Koyaanisqatsi. Life out of balance.

 

Let us return to Deep Work, then. Deep work is a phrase I first heard

introduced by the computer scientist Cal Newport, which he defines as “working in a state of high concentration without distractions on a single task.” This kind of work is hard, creates new value and is hard to replicate.

 

Deep work takes time. It requires quiet, focus and reflection. It is also the only kind of work that is likely to retain its value in a world of automation, AI and simulation.

 

Neal Stephenson’s Anathem is the template for this future. It describes walled monastic communities with extremely limited access to tools whose only interaction with the outside world is governed through ritualistic opening of the gates once a year, once a decade, once a century or once a millennium, depending on the order each community belongs to.

 

These reflective communities act as archives of scientific, philosophical and cultural knowledge, protected from the rise and fall of society outside its walls over the course of thousands of years. They are a filter for that which endures, operating on deep time, with slow culture. They hide and protect that which is fragile, preserving the experience of depth which results only from long, slow, difficult reflection.

 

There are several notable examples of this kind of thinking that are acting against information saturation and acceleration today. From millennium-scale projects like the Clock of the Long Now to Ben Vicker’s work on metamonasteries, reflective communities focusing re-engaging with deep time are emerging as counterweights to the Notification Culture I’ve just described.

 

As we explore the culture of Society 4.0, a term which, I believe elevates WEFitarians to a level of false intellectualism, the majority of society will continue to gravitate towards increased distraction, fragmentation, anxiety and fantasy. This will splinter our sense of time and, as computer scientist Mark Gelernter has written, result in “living multiple lives, at different speeds, in different worlds, with different trajectories and different life goals…” In other words, a condition not so different from the clinical definition of psychosis.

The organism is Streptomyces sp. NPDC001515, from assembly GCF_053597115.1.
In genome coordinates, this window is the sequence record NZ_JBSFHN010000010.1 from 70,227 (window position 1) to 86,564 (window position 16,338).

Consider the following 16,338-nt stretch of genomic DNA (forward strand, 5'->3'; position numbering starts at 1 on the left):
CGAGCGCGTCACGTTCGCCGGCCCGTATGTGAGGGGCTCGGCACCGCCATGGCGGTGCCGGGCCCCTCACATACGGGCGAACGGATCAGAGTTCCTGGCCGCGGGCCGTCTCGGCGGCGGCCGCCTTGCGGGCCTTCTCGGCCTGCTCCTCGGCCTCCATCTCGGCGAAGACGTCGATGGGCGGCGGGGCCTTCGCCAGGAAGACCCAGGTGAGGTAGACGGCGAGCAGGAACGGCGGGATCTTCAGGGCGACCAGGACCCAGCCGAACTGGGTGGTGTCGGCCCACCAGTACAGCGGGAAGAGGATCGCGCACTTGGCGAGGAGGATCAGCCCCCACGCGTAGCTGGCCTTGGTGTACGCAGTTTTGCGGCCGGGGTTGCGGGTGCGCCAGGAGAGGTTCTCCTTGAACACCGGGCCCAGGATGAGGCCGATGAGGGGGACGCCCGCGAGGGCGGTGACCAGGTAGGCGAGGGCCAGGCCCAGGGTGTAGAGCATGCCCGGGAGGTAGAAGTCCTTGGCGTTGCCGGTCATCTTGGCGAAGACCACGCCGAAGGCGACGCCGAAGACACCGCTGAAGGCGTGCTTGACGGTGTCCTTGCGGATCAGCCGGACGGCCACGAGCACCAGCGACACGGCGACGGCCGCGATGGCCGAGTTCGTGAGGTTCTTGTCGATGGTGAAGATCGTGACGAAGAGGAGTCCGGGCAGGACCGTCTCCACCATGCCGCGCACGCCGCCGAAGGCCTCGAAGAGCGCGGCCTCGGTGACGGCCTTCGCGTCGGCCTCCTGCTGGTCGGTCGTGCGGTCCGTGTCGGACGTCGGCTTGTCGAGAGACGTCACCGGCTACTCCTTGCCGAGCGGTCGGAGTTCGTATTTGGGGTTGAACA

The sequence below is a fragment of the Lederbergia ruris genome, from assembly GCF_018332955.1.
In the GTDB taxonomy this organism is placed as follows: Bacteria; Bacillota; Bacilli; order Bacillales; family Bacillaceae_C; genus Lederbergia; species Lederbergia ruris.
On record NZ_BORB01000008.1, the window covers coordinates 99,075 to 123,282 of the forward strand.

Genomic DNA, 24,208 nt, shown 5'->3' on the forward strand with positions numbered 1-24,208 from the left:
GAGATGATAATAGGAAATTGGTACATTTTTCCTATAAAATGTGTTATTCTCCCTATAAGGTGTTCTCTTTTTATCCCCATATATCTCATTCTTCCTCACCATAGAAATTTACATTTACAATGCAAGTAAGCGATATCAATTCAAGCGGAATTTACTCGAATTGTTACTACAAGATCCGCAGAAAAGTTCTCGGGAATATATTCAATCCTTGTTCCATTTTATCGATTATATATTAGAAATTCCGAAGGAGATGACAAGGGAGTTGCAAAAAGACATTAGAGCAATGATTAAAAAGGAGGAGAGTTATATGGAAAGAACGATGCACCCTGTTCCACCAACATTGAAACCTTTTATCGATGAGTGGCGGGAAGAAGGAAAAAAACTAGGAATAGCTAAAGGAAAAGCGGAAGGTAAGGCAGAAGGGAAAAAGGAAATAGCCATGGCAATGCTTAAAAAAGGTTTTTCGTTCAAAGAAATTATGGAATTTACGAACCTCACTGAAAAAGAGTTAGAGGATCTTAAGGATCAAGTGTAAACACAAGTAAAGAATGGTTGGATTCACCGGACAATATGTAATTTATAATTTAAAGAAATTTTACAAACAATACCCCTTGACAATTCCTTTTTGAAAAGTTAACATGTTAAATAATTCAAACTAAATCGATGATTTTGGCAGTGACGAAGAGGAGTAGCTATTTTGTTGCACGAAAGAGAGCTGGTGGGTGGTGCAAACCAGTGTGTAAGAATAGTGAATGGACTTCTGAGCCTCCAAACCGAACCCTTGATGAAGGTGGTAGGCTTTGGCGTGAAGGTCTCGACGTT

But as this wave of confusion continues to wash over us, I believe we will see an ever-growing counter trend towards unplugging. Towards reflection, meditation, isolation and retreat. From nightclubs that refuse entry to those with mobile phones to mystery cults operating entirely off the grid, these counter movements will become increasingly powerful and significant. This will become even more the case if life extension technologies bear fruit, which brings us back to the framing question of this session.

 

“In ‘Society 4.0’, how will we master Time itself?” We will not, I argue, master time. Instead, wisdom dictates that we will submit to time, as our ancestors have done, and in doing so, avoid the dangerous fantasies of escape that both drive, and result from, contemporary media culture. Only then, I believe, do we stand a chance at avoiding social and ecological collapse in the coming century.

 

“Thirty spokes

Meet in the hub.

Where the wheel isn’t

Is where it’s useful.

 

Hollowed out,

Clay makes a pot.

Where the pot’s not

Is where its useful.

 

Cut doors and windows

To make a room.

Where the room isn’t,

There’s room for you.

 

So the profit in what is

Is in the use of what isn’t.”

 

Tao Te Ching, Chapter 11, Ursula K. Le Guin’s translation